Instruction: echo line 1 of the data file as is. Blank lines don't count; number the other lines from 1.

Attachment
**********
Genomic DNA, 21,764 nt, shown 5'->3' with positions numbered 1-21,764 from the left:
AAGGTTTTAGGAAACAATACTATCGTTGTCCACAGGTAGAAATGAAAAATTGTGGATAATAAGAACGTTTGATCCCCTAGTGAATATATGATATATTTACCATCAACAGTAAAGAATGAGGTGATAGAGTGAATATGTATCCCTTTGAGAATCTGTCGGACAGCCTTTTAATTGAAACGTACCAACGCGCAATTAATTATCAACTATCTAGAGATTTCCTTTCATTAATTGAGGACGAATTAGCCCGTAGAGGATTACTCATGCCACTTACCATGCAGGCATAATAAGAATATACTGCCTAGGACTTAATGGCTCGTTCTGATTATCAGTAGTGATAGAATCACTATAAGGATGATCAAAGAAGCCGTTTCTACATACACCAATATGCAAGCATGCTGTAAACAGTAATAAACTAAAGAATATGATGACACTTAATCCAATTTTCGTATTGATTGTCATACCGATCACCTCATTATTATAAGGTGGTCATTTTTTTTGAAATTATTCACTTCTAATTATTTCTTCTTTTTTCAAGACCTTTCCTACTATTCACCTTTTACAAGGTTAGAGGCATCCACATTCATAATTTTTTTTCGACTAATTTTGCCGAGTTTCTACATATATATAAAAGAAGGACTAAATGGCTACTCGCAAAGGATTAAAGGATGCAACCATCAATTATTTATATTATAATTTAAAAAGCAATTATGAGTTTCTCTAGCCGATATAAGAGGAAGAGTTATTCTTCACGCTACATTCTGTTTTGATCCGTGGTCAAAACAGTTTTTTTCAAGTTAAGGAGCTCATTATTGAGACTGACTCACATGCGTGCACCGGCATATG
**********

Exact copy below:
Genomic DNA, 21,764 nt, shown 5'->3' with positions numbered 1-21,764 from the left: